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Then the researchers took another step forward and also calculated the mass of the black hole. “If you know the mass of the companion star (which you can deduce from its optical light), as well as the distance between that star and the black hole and the star’s orbital cycle, you can determine the mass of the black hole. Calculate the orbital time very precisely from the differences in the star’s optical light,” Markov explains. , But to calculate the star’s mass and the distance from the black hole, you need to know how bright the star really is (because the mass depends on the brightness of these types of stars). “But to determine how bright the star is, you need to know the distance between the Earth and the star.” When our measurements showed that this distance was greater than expected, it automatically indicated that the mass of both the black hole and the companion star should be, “said Dr. Phil Uttley, also associated with the University of Office. It is also much larger than expected. ”Amsterdam.

On the right you see a black hole pulling gas from an accompanying heavy star. This creates a disk buildup. The jets – which are a collector stream of gas perpendicular to the plane in which the accretion disk rotates – are also visible. Photo: ICRAR.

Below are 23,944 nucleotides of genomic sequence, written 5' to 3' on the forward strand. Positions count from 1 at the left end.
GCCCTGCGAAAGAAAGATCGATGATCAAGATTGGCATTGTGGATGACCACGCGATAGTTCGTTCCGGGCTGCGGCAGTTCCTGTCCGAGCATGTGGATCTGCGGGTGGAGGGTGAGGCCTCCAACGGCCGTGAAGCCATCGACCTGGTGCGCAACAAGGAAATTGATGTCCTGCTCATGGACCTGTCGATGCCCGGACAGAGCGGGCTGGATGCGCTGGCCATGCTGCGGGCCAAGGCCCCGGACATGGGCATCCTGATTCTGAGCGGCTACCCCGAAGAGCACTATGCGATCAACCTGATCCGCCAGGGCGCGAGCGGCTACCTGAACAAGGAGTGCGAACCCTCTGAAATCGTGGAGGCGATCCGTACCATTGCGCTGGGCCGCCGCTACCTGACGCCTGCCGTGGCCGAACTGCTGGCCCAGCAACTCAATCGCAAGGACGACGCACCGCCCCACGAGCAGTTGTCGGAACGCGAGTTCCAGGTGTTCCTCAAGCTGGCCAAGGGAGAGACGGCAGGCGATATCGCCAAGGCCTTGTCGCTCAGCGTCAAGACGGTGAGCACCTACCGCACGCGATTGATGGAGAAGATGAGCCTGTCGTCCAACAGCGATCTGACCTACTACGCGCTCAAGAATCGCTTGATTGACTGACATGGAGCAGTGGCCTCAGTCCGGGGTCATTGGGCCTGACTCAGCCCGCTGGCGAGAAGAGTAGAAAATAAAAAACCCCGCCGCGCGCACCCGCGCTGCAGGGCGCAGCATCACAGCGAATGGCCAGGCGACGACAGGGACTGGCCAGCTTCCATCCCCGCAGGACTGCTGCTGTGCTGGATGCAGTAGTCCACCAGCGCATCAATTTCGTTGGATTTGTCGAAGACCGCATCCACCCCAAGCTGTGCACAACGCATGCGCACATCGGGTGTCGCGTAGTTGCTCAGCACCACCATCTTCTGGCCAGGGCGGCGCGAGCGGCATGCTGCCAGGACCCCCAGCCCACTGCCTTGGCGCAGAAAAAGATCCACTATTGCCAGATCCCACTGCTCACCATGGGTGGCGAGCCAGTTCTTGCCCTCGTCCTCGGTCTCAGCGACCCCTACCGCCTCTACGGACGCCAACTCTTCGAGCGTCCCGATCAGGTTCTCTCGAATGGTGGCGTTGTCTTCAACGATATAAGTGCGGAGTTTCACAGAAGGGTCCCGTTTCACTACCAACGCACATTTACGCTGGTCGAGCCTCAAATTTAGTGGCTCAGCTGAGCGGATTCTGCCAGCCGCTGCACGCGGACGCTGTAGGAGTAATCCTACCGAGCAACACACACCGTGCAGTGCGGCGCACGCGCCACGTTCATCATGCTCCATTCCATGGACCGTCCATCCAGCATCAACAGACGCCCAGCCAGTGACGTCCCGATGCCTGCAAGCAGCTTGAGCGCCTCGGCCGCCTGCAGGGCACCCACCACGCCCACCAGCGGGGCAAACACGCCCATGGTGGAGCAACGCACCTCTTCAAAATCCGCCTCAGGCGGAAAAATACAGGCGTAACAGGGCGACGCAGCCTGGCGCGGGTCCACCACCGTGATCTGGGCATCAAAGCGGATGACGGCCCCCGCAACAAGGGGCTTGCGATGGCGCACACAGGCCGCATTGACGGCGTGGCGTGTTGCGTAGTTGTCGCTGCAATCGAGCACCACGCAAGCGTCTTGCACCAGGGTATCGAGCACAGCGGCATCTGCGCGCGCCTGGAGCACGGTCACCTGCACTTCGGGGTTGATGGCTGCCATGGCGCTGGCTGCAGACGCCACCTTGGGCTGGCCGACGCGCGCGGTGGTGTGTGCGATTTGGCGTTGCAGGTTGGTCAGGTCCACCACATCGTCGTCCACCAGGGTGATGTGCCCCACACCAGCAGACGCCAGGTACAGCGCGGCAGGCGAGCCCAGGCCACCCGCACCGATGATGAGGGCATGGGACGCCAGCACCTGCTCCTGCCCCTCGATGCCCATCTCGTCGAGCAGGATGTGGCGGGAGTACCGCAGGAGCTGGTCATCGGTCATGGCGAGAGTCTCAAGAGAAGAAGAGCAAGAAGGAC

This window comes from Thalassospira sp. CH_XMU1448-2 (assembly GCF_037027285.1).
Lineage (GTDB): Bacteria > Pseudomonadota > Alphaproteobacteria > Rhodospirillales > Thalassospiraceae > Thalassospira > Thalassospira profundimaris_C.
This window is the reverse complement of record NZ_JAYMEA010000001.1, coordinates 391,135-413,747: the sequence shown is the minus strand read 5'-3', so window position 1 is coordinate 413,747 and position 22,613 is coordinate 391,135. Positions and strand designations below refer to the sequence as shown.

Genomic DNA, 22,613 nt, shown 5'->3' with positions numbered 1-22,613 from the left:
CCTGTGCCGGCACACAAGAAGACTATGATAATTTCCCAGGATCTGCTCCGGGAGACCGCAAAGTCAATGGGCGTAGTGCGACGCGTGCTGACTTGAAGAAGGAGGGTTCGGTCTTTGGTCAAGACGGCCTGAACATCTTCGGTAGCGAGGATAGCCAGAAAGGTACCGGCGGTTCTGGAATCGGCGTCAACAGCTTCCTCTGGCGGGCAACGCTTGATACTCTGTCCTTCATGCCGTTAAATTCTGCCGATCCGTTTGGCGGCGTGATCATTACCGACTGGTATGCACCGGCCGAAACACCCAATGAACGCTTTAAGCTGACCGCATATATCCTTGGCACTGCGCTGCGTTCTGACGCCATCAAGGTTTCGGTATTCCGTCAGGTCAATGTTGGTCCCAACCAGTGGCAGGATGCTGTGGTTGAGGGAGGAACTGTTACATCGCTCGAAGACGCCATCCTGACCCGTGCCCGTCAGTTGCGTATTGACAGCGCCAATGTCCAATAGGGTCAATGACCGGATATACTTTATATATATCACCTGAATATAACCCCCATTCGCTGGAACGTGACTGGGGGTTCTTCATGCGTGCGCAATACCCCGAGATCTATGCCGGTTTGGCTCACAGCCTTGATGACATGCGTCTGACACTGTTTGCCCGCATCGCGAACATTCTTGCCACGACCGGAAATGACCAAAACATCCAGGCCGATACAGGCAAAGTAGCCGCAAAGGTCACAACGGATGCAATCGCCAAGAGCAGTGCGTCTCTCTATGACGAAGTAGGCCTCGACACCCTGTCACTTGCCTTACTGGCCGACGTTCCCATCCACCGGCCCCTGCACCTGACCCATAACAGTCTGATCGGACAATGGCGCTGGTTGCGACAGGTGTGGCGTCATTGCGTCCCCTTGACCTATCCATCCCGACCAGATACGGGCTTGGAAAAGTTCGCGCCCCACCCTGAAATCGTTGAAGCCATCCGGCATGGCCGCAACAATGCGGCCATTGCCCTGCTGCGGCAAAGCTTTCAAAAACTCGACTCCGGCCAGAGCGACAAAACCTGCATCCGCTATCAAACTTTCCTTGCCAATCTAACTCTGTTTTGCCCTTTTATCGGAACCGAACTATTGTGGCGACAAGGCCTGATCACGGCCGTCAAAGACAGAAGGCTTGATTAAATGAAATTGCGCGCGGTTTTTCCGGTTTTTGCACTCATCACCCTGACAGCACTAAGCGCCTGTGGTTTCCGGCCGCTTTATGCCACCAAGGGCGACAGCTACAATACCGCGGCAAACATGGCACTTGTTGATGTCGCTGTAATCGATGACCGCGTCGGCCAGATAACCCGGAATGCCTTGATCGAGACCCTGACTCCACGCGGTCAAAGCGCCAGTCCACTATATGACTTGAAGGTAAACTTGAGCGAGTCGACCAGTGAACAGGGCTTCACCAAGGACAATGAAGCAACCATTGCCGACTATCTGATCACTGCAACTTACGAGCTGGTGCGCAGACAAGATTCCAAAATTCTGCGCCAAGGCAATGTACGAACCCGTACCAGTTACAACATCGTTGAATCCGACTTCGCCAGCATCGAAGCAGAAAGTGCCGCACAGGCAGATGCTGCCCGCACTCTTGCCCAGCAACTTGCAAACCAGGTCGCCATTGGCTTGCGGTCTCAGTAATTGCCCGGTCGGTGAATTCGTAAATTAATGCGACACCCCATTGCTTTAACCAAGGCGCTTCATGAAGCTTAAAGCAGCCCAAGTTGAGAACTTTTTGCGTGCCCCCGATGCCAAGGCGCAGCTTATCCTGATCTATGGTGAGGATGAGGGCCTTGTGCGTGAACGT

Smaller hole
Calculations indicate that Cygnus X-1 is about 21 solar masses heavy. This is much heavier than the 15th Sun’s mass that was previously attributed to the black hole. Cygnus X-1 will appear in the books right now as the heaviest stellar black hole has been observed without gravitational wave detectors. With the new mass, a stellar black hole – which astronomers greatly delight – is crawling closer to intermediate black holes (30 to 40 solar masses). “Intermediate black holes are located between stellar black holes and the supermassive black holes that we find in the very core of galaxies,” Utley says. It remains unclear how intermediate black holes form – which have been regularly discovered in recent years thanks to the gravitational waves emitted during the merging of these black holes. It is thought to start with massive stars orbiting each other, developing into black holes, and then merging into heavier black holes. But researchers don’t know exactly how all of this works. Cygnus X-1 might be able to provide more insights into this. In terms of mass, the black hole appears to face medium black holes and around the black hole a heavy star has not yet transformed into a black hole, which then merges with the existing black hole. “Cygnus X-1 is only halfway in terms of mass, but also in evolution,” Markov said.